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Is it Time to Brave the Cold (Showers)?

Is it Time to Brave the Cold (Showers)?

If you’ve been on social media recently, it’s likely you’ve seen a celebrity dunking themselves into a bath of ice. While you may have dismissed this as another unappealing wellness craze (think celery juice and apple cider vinegar shots) that’s definitely not for you – we’re here to try and persuade you otherwise.
Where has the cold water craze come from?

Despite seeming like a recent trend, cold-water therapy has actually been around for centuries, with Thomas Jefferson even reportedly using a cold foot bath every morning to maintain his good health[i].

While some people have been enjoying the natural high of cold water for years, it’s only recently that it’s been brought into the mainstream, with the likes of Lady Gaga and Madonna sharing videos of themselves submerged in icy water.

What are the benefits of cold water therapy?

Unlike many celebrity wellness fads, cold water therapy has multiple benefits which are actually backed by science. From reducing muscle soreness to boosting immunity, there’s bound to be a benefit for you.

Reduced muscle soreness

Submerging the muscles in cold water after exercise is advocated by athletes and their coaches alike to help speed up their recovery. Often referred to as hydrotherapy, immersing the muscles in cold water after exercise has been shown to reduce soreness[ii]. So why not try hopping into a cold shower after your next workout to both cool you down and help your recovery – double win!

 

Improved mood

Anecdotally, people talk of the ‘natural high’ that they get after braving the cold water, and many people insist on starting their day with a cold shower in order to boost their mood. While the thought of getting in a cold shower first thing on a Monday morning might feel counterintuitive, there’s research to support these mood-boosting benefits, with one study finding that taking short, cold showers decreased depressive symptoms in participants[iii].

Energy enhancement

Early mornings and hectic schedules leave a lot of us relying on countless cups of coffee to wake us up and keep us going throughout the busy days. But could cold showers help us to cut back on caffeine? Some research found that the most common beneficial effect of cold showers reported by participants was increased energy levels – with some even comparing it to the energy enhancing effects of coffee[iv]. So next time you’re feeling brave, try swapping your morning coffee for a cold shower (or just have both!).

Immunity boosting

Immunity is somewhat of a hot topic these days, and some research suggests that cold water therapy could help to stimulate your body’s immune system and improve its ability to fight off illness[v]. This study found that participants who used cold water immersion - alongside other techniques such as meditation and deep breathing - experienced less symptoms when exposed to a bacterial infection.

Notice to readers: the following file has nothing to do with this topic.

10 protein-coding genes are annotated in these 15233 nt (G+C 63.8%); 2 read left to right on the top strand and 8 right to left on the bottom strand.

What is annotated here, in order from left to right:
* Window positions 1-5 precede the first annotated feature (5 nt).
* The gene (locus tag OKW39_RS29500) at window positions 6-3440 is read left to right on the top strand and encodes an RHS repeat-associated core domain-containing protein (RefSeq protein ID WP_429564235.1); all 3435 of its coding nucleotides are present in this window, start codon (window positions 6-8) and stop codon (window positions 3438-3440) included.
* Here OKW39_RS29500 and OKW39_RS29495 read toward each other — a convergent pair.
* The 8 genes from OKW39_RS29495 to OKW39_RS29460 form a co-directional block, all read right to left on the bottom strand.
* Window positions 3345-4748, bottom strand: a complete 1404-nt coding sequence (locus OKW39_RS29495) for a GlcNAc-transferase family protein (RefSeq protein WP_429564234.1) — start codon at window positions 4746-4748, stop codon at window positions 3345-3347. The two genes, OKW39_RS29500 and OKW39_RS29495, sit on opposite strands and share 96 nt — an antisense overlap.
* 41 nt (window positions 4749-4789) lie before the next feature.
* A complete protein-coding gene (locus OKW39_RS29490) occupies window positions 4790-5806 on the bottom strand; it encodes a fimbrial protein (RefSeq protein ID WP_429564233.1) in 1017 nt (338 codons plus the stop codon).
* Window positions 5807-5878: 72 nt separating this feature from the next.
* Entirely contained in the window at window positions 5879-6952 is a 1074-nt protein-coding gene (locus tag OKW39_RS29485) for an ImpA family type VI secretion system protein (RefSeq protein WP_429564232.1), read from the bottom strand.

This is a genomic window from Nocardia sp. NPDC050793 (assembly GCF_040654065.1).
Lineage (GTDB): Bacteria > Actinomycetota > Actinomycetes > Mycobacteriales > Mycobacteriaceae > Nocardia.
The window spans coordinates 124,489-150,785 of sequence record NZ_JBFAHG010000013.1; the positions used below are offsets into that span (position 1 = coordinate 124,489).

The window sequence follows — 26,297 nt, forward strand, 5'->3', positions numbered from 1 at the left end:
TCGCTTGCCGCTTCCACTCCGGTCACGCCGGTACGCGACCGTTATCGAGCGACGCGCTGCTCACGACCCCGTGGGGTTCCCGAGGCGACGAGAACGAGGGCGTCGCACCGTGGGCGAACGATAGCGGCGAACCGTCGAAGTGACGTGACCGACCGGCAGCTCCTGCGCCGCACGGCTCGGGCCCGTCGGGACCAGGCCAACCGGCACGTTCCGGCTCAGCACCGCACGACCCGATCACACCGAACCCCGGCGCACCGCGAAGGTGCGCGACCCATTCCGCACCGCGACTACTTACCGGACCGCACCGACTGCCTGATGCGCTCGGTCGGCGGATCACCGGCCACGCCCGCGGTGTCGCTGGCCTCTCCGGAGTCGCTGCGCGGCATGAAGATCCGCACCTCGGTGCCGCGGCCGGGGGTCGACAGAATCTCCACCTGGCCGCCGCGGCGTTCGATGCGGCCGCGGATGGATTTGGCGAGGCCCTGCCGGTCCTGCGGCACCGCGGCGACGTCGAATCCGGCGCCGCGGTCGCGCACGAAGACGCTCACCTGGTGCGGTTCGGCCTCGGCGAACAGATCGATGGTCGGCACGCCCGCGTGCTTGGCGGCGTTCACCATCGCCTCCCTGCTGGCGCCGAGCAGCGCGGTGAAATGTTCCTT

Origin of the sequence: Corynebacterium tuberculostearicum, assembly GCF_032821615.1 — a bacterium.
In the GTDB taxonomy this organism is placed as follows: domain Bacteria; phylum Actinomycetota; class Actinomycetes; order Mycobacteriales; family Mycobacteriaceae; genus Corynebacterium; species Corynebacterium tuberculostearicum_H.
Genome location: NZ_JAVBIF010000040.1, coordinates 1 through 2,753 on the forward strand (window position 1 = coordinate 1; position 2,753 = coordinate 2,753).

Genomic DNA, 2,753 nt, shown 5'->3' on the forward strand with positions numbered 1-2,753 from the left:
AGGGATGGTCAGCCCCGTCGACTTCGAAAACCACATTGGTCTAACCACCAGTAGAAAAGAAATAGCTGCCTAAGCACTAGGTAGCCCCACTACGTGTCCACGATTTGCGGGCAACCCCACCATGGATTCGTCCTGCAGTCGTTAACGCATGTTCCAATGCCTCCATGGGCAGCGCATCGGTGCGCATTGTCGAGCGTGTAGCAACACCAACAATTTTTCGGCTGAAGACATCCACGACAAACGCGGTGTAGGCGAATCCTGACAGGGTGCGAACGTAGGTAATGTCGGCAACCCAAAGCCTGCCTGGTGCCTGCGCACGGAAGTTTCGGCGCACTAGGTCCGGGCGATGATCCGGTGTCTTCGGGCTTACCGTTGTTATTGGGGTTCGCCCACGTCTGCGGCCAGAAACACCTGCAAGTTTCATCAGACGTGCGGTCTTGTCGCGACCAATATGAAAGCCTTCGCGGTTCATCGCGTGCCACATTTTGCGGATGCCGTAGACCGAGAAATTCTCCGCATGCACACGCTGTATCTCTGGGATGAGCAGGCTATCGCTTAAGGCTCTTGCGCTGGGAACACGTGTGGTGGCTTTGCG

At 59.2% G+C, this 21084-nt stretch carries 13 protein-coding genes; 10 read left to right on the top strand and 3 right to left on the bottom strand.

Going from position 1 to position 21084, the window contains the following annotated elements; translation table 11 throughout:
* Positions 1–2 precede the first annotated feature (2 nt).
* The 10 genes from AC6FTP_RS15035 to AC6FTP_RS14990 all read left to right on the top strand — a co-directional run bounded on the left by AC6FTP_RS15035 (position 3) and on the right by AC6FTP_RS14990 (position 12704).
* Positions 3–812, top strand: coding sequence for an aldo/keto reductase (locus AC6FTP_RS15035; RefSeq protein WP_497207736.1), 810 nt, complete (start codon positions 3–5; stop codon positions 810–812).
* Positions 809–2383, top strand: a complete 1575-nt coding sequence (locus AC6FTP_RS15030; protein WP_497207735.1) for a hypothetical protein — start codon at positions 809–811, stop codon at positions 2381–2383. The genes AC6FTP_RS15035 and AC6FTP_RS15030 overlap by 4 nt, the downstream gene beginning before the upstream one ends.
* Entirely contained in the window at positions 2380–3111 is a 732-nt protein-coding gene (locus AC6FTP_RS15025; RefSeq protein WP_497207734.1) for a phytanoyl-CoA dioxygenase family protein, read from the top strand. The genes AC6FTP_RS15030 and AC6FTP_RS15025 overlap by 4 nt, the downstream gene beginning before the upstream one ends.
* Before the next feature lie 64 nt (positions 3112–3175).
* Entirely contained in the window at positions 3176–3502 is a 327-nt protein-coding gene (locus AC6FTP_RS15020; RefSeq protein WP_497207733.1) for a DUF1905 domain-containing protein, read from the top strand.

What’s the best way to start?

If we’ve convinced you that the benefits of cold water therapy are worth giving it a go (we hope we have), then you might be wondering what’s the best way to start?

The most important thing to remember is that you don’t have to be extreme - there are easy ways to make cold water therapy fit your lifestyle, without getting a plunge pool installed in the garden! Our Nutritionist, Sarah-Jane, is a recent convert to cold showers and shares her 3 simple steps to easing your way in on episode 3 of her Wonderful Wellness Series. Click the link here to view the full video on our Instagram!

 

References -
[i] Tipton, M.J., Collier, N., Massey, H., Corbett, J. and Harper, M. (2017) Cold water immersion: kill or cure? Experimental Physiology.
[ii] Yeung, S.S., Ting, K.H., Hon, M., Fung, N.Y., Choi, M.M., Cheng, J.C. and Yeung, E.W. (2016) Effects of cold water immersion on muscle oxygenation during repeated bouts of fatiguing exercise. Medicine, 95(1).
[iii] Shevchuk, N.A. (2008) Adapted cold shower as a potential treatment for depression. Medical Hypotheses, 70(5) pp. 995-1001.
[iv] Buijze, G.A., Sierevelt, I.N., van der Heijden, B.C.J.M., Dijkgraaf, M.G. and Frings-Dresen, M.H.W. (2016) The effect of cold showering on health and work: a randomized controlled trial. Plos One, 11(9).
[v] Kox, M., van Eijk, L.T., Zwaag, J., van den Wildenberg, J., Sweep, F.C.G.J., van der Hoeven, J.G. and Pickkers, P. (2014) Voluntary activation of the sympathetic nervous system and attenuation of the innate immune response in humans. Proceedings of the National Academy of Sciences of the United States of America, 111(2) pp. 7379-7384.
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